A Frenchman who has financed and produced some two dozen movies and directed the Jean-Claude Van Damme flick Wake of Death, Martinez, 39, came to L.A. in 2005 boasting a $200 million line of credit and grand plans to make Bauer Martinez Entertainment the biggest indie studio the States had ever seen. For him, Hollywood represented a fresh start: In 1999, he spent 14 months in a California detention center unsuccessfully fighting extradition to France for a fraud conviction related to his former film company; he later served six months in a French jail. Martinez’s checkered past — combined with his penchant for smoking cigars and tooling around town in a chauffeured Bentley — fascinated the press, which labeled him, as he puts it, ”a wild cat.” ”Every time an article has been written about me,” he says, ”they feel like they have to mention something that happened 12 years ago. ‘Oh, my God, that guy was convicted for fraud!”’ (Touché monsieur.)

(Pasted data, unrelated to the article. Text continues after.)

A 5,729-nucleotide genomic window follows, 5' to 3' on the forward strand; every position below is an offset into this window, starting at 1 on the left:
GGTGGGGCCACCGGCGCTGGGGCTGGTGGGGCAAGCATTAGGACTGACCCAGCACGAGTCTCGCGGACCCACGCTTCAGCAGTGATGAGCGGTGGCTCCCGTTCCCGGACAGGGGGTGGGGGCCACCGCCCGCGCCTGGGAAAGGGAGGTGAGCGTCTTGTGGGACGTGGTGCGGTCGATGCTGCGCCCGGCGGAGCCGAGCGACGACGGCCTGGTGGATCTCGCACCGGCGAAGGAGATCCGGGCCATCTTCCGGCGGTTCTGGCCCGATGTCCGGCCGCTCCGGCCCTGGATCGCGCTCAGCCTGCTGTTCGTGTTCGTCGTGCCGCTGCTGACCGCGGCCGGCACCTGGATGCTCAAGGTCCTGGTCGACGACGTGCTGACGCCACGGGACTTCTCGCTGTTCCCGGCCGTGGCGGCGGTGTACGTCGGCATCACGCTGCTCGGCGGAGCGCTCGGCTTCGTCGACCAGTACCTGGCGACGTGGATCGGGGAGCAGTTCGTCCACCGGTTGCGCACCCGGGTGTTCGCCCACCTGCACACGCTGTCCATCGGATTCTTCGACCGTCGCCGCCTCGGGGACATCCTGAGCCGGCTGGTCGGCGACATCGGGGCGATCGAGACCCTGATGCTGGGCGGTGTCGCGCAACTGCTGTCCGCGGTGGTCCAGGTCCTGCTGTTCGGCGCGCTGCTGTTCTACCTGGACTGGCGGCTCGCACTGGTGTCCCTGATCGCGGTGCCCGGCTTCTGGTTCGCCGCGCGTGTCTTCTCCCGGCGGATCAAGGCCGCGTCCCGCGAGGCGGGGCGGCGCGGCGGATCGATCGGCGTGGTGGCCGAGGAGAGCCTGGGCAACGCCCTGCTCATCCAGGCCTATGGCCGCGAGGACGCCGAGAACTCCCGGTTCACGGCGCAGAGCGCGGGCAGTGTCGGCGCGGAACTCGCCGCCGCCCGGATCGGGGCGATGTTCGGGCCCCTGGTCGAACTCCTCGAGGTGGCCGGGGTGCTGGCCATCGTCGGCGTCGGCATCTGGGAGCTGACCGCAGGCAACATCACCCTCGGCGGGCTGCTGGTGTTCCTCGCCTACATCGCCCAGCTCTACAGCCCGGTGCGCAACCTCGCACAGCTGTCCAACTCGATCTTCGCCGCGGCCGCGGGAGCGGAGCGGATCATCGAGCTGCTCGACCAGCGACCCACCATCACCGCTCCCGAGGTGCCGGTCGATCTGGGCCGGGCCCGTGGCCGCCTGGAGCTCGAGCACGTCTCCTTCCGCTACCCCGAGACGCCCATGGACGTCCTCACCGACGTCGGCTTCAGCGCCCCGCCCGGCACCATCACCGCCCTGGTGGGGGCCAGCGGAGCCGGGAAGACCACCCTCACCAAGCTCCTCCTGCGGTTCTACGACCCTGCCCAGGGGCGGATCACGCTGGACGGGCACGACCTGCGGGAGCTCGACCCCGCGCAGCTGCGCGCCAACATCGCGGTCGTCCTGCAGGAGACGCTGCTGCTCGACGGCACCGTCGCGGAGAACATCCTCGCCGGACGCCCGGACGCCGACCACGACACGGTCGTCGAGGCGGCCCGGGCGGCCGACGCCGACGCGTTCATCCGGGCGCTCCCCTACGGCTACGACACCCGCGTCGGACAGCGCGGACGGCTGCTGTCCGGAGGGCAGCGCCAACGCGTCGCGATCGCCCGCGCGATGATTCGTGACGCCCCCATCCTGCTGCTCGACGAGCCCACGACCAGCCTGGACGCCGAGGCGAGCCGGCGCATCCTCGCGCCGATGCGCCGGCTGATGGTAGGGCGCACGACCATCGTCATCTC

With a $25 million budget in place, Heckerling recruited her Clueless leading man Rudd to play Pfeiffer’s beau. She discovered the young Irish actress Saoirse Ronan — now an Oscar nominee for Atonement — and cast her as the precocious daughter who crank-calls Henry Winkler and insists her Ken doll has Alzheimer’s. Shooting began in August 2005 — only not in L.A. To take advantage of tax breaks, Martinez set up production in the U.K. Dressing up London to look like L.A. struck Heckerling as odd, but then so did Martinez. Of one poolside lunch meeting, she offers these surreal memories: ”We were in some tents. I think he was in a bathrobe. Giant cigars all the time.” Next to Martinez’s imposing figure, Heckerling ”felt like the scruffy little Jew.”
By the time Heckerling wrapped Woman in late 2005, Martinez had learned that distributing his own movies was tougher than he’d imagined. ”Philippe didn’t have a real understanding of what he was getting into,” says a source. Fortunately, MGM agreed to distribute three Bauer Martinez movies, the first of which was supposed to be Heckerling’s.